When elevating your winemaking to the next level, often sourcing the best ingredients is the most direct path to better results. After getting great base experience using wine kits, the next logical step to wine making greatness is fresh juice. When making this change from wine kits to fresh juice, other ingredients may be needed to ensure the juice will reach its greatest potential as wine. First, evaluate your juice for acid (pH) and sugar (Brix). What are the levels present in your juice? If the Brix level is below 20, you may consider adding sugar to increase the Brix levels to 24-26. What is the pH of the wine? Juice should have a pH greater than 3.1 to ensure a successful fermentation. If the pH is higher than 3.8, consider adding tartaric acid. This will ensure a better tasting wine after fermentation as well as a more stable wine.

The next area to consider is yeast. Certain strains of yeast will amplify certain traits within the finished product of wine such as fruit character, spice notes, or floral notes. The yeast has certain parameters that it will ferment best within, so consult a winemaking expert at Musto Wine Grape to help you select the best yeast strain for your wine. The yeast is the important catalyst that will process the grape juice into wine. The yeast will need certain nutrients to best assist it with its fermentation such as a rehydration nutrient like Go Ferm, and subsequent nutrients to finish out the fermentation process such as Fermaid O and Fermaid K. Musto Wine Grape stocks yeast along with all of the aforementioned nutrients in small packages, designed for the individual buckets of juice. This will give you perfectly measured amounts of products to add to your wine, making proper fermentation simple and with no wasted/unused product.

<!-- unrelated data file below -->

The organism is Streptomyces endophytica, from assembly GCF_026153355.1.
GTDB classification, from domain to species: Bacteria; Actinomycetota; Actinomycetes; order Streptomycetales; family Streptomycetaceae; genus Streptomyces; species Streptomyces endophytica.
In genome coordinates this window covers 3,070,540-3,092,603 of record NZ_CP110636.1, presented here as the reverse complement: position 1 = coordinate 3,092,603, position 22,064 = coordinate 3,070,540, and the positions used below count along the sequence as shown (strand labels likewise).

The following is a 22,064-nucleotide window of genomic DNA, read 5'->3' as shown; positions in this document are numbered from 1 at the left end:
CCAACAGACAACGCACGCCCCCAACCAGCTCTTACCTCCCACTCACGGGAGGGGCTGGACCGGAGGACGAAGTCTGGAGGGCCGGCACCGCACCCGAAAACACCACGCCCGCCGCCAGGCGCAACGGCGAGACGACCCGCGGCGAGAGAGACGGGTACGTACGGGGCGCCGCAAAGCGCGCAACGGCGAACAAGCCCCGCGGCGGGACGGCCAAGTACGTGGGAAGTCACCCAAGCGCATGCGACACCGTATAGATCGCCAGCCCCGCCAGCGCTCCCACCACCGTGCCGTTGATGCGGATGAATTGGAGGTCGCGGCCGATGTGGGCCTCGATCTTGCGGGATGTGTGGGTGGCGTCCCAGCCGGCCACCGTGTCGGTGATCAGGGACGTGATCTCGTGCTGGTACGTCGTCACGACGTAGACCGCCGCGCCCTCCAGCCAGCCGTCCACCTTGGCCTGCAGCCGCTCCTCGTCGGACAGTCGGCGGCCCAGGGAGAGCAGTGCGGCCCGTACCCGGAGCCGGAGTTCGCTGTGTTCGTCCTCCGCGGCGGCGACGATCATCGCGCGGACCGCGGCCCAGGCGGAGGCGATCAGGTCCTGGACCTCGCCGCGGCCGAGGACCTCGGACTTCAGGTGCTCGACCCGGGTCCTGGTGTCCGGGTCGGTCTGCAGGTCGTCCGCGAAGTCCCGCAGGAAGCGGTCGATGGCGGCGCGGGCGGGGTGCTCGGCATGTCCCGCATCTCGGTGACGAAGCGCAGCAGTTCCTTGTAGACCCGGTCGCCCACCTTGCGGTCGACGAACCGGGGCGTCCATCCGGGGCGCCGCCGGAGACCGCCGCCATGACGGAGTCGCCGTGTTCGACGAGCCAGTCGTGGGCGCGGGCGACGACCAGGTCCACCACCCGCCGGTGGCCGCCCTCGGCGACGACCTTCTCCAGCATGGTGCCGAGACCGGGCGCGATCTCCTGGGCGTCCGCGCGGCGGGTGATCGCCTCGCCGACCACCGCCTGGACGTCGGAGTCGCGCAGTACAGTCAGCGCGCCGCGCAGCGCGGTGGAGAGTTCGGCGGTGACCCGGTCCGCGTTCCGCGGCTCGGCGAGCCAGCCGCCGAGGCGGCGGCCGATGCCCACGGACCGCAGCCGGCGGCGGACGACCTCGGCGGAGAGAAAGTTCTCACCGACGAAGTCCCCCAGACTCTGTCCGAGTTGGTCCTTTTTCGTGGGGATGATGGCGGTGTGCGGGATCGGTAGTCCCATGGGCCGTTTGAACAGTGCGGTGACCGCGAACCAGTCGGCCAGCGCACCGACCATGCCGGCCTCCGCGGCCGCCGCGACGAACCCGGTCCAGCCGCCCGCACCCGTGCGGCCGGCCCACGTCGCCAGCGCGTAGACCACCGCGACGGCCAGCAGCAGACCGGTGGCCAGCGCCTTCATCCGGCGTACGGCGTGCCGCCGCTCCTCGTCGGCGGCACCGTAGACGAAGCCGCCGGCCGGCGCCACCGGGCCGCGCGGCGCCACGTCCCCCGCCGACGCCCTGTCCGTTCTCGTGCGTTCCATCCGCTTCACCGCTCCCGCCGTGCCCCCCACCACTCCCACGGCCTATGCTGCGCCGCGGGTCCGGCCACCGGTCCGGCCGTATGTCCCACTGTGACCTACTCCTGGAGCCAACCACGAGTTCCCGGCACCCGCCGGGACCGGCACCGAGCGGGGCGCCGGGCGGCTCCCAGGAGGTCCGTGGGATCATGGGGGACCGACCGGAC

We hope this information helps with your winemaking. If you have any follow up questions or winemaking questions in general, please email us at support@juicegrape.com. 

Mini Harvest Report

It looks like Mother Nature is excited to get her winemaking on because the grapes are ripening early and fast! Download our E-Book for the ENTIRE list of wine grapes and juices we will be bringing in this fall HERE –> MWG_2016 Harvest Menu E-Book

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Mini Harvest Report:

Central Valley & Lodi: Brix are in the high teens. We are expecting to have grapes in Hartford, CT as early as September 7th.

Suisun Valley, Paso Robles, Contra Costa, Amador, Sonoma, and Napa: The whites will be harvest on September 1st and should be to Hartford, CT on September 7th. The red grapes are maturing well. The Brix are creeping up there. We think that we are still on track for a September 15th harvest date, with the grapes arriving in Hartford, CT as early as September 20th.

Juices: California juices will start arriving on September 7th. We hope to see the Italian juices sometime in the first week of October.

Prices: The grape and juice prices will be available by August 16th. Please give us a call at the office to secure your order.